Ledura Watkins has finally gained his freedom after serving 41 years for a murder he didn’t commit. The only physical evidence linking Watkins to the 1975 shooting death of Yvette Ingram was a single hair. Watkins, who was 20 years old at the time, spent most of his imprisonment studying law in the hope of proving his innocence.
Watkins’ case highlights the importance of using expert witnesses to challenge forensic evidence presented by state crime lab witnesses. It also underscores the need for judges to assure the reliability of expert evidence offered as proof of guilt in criminal cases.
Evidence Against Watkins
Ingram was murdered during a robbery of her Detroit home. The case against Watkins was based largely on the testimony of Travis Herndon, who claimed to have participated in the robbery with Watkins. Since Herndon was granted immunity in exchange for his testimony, he had a strong incentive to pin the blame on some other person. Witnesses who testify under a grant of immunity are notoriously unreliable, but prosecutors often offer immunized testimony as proof of guilt regardless of its dubious nature.
During cross-examination, Herndon denied selling a ring that was stolen from Ingram’s home to a witness named Michael Miller. The defense wanted to call Miller as a witness. Miller would have testified that he did, in fact, buy the stolen ring from Herndon. Miller refused to testify, however, because he did not want to incriminate himself, fearing he might be charged with receiving stolen property.
The defense asked the prosecution to request immunity for Miller as it had for Herndon, but the prosecution refused to take a step that would have given Watkins a fair trial because that step would have jeopardized Herndon’s credibility. Since only the prosecution can request immunity, the jury did not hear evidence that impeached the credibility of its key witness.
Still, Herndon’s testimony was uncorroborated, and the jury might have rejected it as self-serving if not for a hair found on the victim’s pants. An expert witness for the prosecution testified that the hair “matched” Watkins’ hair with regard to 15 points of comparison. The prosecution’s expert opined that the hair was “microscopically similar” to Watkins’ hair.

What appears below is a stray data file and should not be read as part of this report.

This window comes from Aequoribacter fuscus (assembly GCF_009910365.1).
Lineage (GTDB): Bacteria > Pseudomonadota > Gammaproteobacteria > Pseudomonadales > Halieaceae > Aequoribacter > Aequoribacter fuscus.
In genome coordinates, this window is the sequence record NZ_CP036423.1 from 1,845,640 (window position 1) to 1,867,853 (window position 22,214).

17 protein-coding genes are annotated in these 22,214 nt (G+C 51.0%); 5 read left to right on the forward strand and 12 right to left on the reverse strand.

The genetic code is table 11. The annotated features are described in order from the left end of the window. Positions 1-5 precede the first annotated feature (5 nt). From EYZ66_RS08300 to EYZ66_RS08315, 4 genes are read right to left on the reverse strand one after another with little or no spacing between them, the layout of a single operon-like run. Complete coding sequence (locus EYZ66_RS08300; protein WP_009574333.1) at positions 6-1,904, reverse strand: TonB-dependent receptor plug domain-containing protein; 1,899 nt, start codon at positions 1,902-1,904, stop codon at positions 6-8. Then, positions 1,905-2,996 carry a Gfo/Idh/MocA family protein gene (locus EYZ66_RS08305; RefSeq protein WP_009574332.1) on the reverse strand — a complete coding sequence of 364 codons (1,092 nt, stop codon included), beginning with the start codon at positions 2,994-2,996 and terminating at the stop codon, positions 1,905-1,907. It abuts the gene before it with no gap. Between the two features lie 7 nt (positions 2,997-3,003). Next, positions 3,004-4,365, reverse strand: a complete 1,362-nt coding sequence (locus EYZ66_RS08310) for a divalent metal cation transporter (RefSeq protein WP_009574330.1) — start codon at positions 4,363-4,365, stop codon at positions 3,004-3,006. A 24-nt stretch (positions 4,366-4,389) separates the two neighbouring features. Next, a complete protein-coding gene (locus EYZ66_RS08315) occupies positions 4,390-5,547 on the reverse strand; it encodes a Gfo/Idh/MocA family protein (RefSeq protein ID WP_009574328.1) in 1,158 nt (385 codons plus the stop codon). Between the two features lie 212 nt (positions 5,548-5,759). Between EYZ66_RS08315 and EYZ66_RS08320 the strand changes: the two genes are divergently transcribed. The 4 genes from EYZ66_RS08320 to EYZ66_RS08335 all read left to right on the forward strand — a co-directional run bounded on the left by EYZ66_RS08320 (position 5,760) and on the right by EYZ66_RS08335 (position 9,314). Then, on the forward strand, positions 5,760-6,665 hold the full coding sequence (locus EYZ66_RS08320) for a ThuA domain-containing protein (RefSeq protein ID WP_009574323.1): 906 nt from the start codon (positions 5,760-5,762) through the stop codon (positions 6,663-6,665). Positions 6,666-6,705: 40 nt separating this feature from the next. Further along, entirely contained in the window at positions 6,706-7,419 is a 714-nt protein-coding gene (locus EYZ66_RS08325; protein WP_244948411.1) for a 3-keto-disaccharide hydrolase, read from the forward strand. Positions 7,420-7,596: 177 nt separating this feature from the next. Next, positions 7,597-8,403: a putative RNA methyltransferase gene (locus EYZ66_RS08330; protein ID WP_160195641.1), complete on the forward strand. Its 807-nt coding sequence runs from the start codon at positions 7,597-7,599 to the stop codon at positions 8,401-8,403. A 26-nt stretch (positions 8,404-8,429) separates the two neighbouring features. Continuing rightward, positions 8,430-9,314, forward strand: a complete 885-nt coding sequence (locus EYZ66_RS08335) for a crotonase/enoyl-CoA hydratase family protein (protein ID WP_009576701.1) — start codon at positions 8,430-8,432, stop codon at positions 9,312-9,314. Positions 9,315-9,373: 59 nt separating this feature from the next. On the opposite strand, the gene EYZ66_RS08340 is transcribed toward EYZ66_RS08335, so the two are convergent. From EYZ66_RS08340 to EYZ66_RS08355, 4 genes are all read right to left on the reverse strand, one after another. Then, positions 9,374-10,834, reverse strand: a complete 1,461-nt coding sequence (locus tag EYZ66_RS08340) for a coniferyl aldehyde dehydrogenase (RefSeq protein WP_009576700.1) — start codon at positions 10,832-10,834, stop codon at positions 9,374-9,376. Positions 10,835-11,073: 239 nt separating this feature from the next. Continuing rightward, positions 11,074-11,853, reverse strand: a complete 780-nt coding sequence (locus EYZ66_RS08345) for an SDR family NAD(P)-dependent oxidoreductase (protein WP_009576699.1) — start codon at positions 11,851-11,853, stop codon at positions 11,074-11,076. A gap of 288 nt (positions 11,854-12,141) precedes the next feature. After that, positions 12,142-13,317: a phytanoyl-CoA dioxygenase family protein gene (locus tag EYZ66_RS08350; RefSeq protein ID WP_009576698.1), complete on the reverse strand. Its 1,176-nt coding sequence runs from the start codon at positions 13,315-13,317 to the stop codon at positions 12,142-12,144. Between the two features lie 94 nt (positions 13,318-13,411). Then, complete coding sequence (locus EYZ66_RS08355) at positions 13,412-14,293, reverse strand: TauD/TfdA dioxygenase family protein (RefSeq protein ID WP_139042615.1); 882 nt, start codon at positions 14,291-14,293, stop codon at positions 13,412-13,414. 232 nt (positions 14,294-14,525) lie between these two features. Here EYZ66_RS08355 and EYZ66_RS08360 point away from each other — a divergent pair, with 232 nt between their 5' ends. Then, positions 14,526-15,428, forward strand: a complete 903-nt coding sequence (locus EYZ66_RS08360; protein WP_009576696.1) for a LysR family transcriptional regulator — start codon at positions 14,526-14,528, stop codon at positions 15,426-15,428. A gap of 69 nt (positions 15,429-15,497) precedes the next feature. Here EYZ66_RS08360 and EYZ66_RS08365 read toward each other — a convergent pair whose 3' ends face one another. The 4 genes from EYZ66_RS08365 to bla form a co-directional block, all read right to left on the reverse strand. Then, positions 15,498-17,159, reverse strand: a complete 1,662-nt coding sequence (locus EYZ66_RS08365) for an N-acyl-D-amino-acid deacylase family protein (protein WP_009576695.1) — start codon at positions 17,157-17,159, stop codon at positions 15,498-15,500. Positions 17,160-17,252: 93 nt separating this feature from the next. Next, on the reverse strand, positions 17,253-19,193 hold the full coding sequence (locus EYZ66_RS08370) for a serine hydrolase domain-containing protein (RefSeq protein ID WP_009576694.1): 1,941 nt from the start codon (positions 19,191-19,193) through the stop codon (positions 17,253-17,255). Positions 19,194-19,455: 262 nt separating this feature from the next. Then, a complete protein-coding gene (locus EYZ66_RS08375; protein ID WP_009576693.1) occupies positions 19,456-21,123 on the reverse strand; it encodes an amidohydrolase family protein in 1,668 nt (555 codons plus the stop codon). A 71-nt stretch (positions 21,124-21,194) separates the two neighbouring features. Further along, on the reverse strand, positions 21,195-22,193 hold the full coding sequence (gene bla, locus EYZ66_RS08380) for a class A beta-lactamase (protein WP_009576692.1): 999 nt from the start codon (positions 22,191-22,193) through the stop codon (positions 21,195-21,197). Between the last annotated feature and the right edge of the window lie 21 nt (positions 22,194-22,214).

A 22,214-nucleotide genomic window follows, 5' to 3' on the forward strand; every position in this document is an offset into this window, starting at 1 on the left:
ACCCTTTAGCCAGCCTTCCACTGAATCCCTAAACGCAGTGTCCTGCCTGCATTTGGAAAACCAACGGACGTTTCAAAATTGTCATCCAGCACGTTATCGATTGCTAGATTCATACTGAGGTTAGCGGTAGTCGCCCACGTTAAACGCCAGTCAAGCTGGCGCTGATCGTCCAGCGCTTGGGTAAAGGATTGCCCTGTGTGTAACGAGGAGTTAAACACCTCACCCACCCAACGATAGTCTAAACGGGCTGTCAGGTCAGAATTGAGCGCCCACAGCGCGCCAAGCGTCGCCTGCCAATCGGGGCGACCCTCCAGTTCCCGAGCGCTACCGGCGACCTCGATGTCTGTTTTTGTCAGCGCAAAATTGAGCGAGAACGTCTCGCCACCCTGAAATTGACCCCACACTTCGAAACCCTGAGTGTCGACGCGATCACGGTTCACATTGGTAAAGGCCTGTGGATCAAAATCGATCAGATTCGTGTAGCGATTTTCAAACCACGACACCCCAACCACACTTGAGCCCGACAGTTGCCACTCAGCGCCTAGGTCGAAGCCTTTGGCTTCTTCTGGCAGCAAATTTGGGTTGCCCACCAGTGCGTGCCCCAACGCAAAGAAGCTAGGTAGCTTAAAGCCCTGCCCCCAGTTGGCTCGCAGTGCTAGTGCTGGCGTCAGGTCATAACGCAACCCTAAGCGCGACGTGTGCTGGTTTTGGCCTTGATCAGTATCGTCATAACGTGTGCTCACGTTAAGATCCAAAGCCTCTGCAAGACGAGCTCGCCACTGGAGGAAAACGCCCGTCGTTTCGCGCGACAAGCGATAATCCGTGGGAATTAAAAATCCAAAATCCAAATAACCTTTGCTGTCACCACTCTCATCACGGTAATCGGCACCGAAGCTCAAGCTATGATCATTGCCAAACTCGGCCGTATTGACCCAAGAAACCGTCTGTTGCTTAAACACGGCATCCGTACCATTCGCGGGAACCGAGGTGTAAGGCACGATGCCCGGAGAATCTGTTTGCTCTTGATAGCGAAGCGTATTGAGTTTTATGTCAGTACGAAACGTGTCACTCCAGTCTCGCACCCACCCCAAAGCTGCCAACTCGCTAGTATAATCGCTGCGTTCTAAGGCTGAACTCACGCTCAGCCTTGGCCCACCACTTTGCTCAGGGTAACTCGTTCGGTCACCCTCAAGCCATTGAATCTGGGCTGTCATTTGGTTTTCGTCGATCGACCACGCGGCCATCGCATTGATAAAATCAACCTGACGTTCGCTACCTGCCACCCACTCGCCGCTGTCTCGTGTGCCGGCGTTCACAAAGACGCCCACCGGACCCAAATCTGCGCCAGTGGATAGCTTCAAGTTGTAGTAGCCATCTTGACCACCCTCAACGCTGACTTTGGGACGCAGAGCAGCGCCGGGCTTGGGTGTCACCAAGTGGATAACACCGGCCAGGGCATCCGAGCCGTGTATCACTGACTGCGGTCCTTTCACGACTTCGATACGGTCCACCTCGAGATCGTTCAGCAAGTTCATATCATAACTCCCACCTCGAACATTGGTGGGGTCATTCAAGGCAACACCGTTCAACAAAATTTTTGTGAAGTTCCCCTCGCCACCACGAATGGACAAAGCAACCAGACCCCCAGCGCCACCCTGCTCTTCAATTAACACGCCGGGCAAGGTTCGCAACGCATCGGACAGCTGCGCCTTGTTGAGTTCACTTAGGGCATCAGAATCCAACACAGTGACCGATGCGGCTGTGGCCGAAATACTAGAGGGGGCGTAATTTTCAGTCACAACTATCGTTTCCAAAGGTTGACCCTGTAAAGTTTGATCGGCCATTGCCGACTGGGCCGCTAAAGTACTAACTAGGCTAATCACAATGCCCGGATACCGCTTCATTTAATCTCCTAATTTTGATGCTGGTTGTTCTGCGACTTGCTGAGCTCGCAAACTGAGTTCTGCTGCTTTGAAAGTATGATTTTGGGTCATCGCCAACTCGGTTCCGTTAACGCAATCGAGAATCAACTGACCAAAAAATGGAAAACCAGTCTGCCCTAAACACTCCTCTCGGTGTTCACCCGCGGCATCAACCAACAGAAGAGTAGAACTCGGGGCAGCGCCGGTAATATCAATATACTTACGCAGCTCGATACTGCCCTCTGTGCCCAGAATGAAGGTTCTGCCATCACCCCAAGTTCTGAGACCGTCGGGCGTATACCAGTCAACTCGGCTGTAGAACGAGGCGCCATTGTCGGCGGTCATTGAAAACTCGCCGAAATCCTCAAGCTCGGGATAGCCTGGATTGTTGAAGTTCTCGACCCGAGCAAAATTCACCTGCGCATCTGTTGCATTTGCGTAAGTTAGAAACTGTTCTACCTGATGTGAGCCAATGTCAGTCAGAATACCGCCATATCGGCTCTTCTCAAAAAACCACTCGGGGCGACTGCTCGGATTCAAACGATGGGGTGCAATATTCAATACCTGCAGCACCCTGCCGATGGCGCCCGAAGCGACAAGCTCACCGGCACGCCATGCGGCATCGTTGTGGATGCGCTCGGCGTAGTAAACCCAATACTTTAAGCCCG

The Michigan Court of Appeals affirmed the conviction because “testimony was offered to indicate the general scientific recognition of microscopic analysis of hair.” In cursory fashion, the Court of Appeals determined that the expert’s evidence “satisfied the test for admissibility of scientific opinion testimony.”
Expert Hair Analysis
Hair analysis has come under belated scrutiny in recent years. With the advent of DNA analysis, expert witnesses can now determine with reasonable certainty whether a hair comes from a particular suspect. Forensic scientists understand, however, that obtaining DNA from a hair sample can be challenging. Unless the hair has an intact and uncontaminated root ball, reliable testing for DNA is problematic.
When no DNA is extracted from hair, however, hair analysis rests on a premise that credible scientists now reject. As ExpertPages reported, the President’s Council of Advisors on Science and Technology “sharply criticized a number of widely accepted forensic methods used in criminal trials.” Hair analysis was among the techniques that the Council relegated to the realm of junk science.
The FBI, which once relied on expert witnesses to testify against defendants on the basis of hair analysis, now concedes that “the examiners’ testimony in at least 90 percent of trial transcripts the Bureau analyzed as part of its Microscopic Hair Comparison Analysis Review contained erroneous statements.” In other words, the FBI routinely based arrests and convictions on junk science.
The FBI’s study was conducted jointly with the Innocence Project. Peter Neufeld, Co-Director of the Innocence Project, noted that the FBI’s findings “confirm that FBI microscopic hair analysts committed widespread, systematic error, grossly exaggerating the significance of their data under oath with the consequence of unfairly bolstering the prosecutions’ case.”
Epic Miscarriage of Justice
Watkins’ conviction was only one of many wrongful convictions that have been based on faulty hair analysis. The government’s insistence for so many years that evidence of dubious scientific quality was “generally accepted as reliable” resulted in what Neufeld termed “an epic miscarriage of justice.”
The Innocence Project at the Western Michigan University-Cooley Law School challenged Watkins’ conviction. Marla Mitchell-Cichon, the law school’s Innocence Project director, said that hair comparison is “simply a lab analyst’s subjective opinion and has no place in our criminal justice system.”
The prosecutors who brought the murder charge against Watkins are long gone. Perhaps the lawyers currently working in the Wayne County prosecutor’s office realize that their predecessors unfairly based their case on an immunized witness while depriving Watkins of that same advantage. In any event, the office agreed that the hair evidence against Watkins “was flawed under the new FBI standard for hair comparison.” Since they did not oppose Watkins’ release, a judge finally set him free.